Wednesday, December 08, 2004
Just got back from a short trip to Tokyo. That place is forever full of people.
On one train ride towards the city center at about 9:00 am in the morning, which was way past the morning rush hour, the train was packed.
As more and more passengers flooded in, I occasionally found my body firmly compressed against that of a young lady.
Fearing that she would scream 'chikan!' (molester!), I made sure that my two hands were up in the air, holding the bars for all to see.
Believe it or not, she appeared to be blissfully dozing off in the crammed train.
The weather was really pleasant. A very warm 25 degrees in the afternoon. Weird weather right in December. As they say, global warming in the works?
Haneda Airport had just opened its spanking new Terminal Two on 1st December.
All Nippon Airways, my favorite Japanese airline (there is not much to choose from, anyway) is the primary tenant, along with the minnow, Air Do.
Japan Airlines gets to occupy Terminal One by itself.
The airport has three runways while a fourth runway is in the planning stage.
It serves mostly domestic flights. So, there is quite a bit of inconveniences for passengers with international connecting flights.
Due to the distance of Narita from the city center, some top guns believe that there is no reason why Haneda should not revert to serving the international flight segment.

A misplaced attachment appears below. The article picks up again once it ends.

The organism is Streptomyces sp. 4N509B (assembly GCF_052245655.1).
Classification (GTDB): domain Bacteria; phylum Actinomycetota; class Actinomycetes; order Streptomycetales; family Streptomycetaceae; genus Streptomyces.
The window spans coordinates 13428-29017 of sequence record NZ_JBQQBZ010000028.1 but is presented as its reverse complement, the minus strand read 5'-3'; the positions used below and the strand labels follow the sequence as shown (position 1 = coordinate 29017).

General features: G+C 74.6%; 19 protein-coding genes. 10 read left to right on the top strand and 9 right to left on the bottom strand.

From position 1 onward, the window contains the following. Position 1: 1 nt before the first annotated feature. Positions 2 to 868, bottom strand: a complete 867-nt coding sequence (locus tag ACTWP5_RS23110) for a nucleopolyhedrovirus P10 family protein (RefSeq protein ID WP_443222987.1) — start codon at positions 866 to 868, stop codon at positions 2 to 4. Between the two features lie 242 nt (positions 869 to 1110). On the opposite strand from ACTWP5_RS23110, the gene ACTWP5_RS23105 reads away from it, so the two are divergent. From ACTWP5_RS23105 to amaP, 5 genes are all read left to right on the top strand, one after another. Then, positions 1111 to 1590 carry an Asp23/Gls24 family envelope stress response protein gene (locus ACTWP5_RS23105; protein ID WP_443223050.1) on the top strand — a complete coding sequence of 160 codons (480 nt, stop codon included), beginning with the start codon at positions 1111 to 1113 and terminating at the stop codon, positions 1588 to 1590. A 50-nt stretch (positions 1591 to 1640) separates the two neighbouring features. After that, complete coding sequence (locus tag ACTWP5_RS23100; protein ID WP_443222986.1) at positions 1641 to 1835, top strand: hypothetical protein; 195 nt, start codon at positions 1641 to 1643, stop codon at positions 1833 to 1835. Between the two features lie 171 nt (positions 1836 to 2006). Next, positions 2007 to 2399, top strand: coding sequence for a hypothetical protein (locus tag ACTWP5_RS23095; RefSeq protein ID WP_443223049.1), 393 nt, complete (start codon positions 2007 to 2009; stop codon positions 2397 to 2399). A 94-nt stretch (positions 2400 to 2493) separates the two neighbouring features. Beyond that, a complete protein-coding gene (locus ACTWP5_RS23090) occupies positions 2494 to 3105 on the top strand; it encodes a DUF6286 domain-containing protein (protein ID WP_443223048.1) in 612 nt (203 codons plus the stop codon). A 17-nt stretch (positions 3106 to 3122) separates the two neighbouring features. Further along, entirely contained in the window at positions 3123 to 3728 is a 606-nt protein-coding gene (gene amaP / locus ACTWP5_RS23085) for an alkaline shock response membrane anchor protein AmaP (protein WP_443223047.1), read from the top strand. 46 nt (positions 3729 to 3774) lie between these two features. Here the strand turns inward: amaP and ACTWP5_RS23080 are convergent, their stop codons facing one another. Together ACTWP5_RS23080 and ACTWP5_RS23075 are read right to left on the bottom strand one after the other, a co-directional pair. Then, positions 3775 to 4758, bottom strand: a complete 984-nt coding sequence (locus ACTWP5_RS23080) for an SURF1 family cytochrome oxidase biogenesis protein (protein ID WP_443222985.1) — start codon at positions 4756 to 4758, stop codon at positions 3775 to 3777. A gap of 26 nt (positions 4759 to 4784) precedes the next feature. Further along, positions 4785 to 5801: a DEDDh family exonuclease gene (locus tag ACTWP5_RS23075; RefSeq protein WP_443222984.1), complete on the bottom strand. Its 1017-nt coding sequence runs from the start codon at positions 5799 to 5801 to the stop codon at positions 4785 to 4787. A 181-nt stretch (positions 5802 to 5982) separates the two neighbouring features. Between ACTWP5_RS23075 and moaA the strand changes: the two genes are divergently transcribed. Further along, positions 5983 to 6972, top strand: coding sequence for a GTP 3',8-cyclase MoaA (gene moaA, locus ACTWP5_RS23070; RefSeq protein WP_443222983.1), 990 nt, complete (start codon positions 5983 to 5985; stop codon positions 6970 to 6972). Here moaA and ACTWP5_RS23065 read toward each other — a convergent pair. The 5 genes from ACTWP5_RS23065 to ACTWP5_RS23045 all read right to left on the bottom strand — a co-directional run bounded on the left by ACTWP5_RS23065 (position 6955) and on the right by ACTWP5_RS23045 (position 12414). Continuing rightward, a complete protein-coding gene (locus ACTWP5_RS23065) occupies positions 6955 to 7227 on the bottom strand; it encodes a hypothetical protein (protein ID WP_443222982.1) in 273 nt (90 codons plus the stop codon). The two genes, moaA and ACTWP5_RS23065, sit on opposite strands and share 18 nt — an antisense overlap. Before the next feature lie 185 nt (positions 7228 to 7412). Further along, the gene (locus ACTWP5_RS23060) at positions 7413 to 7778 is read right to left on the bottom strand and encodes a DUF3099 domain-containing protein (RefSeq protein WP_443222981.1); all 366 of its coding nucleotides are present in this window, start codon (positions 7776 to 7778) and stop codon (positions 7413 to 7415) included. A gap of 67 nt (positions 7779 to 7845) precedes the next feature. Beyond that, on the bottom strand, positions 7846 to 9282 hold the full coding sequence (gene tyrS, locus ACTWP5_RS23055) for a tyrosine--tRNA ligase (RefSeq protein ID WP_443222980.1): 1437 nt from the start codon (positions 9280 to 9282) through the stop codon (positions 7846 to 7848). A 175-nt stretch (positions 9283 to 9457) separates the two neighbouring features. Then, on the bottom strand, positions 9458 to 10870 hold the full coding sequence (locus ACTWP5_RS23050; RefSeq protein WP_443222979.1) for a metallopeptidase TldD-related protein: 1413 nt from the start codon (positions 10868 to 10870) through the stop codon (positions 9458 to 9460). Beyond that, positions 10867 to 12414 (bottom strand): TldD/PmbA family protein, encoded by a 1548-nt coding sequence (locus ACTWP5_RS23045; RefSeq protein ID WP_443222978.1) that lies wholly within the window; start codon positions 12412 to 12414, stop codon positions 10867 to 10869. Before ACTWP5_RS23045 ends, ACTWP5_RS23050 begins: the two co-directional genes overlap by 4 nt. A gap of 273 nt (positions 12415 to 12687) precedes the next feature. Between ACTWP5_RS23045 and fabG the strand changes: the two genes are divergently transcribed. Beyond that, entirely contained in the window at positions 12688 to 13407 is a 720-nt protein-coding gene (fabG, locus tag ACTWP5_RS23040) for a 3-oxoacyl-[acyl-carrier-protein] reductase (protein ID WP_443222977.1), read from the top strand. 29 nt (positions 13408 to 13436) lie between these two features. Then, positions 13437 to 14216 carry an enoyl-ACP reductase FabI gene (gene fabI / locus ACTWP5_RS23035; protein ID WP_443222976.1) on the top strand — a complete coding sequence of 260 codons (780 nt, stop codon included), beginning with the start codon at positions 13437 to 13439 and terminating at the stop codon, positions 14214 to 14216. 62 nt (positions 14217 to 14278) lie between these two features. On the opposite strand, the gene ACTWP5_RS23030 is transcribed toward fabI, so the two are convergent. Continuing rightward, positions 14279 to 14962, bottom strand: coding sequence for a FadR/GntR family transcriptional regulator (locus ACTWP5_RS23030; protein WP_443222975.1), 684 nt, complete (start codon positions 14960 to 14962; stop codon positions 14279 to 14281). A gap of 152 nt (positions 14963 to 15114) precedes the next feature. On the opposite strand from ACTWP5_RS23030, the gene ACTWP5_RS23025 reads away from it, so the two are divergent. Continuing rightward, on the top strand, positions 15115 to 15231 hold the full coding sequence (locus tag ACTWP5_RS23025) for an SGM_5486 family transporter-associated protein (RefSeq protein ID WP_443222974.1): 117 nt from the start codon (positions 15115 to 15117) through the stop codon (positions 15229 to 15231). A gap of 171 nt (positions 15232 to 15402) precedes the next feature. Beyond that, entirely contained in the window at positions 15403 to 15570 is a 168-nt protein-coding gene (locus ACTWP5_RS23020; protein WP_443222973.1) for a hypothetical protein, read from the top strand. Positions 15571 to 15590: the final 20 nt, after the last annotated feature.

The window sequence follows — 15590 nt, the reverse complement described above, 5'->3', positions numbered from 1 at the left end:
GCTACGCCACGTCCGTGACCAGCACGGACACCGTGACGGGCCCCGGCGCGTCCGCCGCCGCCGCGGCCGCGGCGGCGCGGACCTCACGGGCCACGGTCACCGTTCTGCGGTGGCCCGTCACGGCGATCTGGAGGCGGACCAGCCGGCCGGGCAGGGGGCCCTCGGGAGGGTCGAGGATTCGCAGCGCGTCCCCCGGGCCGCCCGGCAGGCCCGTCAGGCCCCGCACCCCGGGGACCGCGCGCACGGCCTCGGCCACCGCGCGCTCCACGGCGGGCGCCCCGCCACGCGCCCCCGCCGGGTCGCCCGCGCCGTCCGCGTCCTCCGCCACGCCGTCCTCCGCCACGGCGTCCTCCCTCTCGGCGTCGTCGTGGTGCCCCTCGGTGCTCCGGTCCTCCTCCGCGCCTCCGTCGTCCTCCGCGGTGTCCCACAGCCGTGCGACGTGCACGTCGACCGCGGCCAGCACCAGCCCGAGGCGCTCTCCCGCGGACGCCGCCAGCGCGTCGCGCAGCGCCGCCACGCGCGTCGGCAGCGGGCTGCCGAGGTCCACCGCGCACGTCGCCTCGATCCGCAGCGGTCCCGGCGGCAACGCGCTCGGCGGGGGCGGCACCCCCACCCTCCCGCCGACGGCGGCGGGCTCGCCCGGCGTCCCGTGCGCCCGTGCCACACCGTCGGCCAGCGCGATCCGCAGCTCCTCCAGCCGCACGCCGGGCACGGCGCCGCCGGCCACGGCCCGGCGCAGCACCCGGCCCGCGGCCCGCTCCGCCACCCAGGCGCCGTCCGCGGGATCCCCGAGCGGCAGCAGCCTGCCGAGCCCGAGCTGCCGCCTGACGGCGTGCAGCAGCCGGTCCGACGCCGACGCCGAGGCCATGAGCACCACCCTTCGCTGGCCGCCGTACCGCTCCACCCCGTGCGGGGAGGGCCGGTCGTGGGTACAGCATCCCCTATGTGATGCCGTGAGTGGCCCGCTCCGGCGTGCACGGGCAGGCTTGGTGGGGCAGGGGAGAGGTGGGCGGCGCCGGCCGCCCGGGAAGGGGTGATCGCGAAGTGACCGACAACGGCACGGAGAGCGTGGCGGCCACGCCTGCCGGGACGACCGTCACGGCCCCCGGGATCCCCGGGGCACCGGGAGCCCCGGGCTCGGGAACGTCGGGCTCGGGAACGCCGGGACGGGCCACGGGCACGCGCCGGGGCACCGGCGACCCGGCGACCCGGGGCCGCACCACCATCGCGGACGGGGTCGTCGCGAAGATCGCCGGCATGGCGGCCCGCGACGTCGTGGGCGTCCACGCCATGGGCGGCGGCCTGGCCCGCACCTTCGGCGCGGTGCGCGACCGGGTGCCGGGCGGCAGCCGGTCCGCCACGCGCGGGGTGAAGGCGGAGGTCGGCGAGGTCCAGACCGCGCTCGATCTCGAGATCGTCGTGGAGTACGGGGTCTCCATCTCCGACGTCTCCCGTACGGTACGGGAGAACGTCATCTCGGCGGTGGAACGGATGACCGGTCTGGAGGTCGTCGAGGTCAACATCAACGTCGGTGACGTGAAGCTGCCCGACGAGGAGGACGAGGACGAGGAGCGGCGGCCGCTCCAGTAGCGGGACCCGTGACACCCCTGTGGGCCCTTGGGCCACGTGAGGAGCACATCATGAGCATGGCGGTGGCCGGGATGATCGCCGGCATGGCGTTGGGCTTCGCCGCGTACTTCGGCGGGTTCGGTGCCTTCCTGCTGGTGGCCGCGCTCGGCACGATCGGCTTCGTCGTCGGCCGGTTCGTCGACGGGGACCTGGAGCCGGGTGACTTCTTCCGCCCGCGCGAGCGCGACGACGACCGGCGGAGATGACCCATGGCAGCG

Terminal Two boasts about 90 shops, covering a variety of restaurants, souvenir shops, cafes, and bookshops.
The crowd was unbelievable. I happened to fly in on the first weekend after the opening (Saturday, 4th December 2004).
The observatory deck was like an amusement park. There were so many couples, hugging lovingly of course, and families with little kids running around.
I was with my missus on the return leg. Though the crowd was slightly thinner, the lines at the restaurants were just as long.
We managed to slide into a tempura restaurant. My eyeballs almost popped out of their sockets upon seeing the set menu my missus ordered.
It was one paltry piece of mixed vegetable and seafood tempura, spherical like a hamburger patty.
Along with this, a tiny bowl of miso soup, and some skimpy Japanese pickles. The most delicious part of the meal, she said, was the hot roasted tea, served with compliments.
All this, at the equivalent price of a full buffet dinner (fresh seafood, all kinds of mouth-watering cheese, a range of sweets and desserts to fill you up for days, sushi, deliciously steamed giant grouper, beef steak, Chinese barbeque duck, etc. etc...) at a top five star hotel at Saigon.
The cost of living in Japan, once again, baffles me to no end.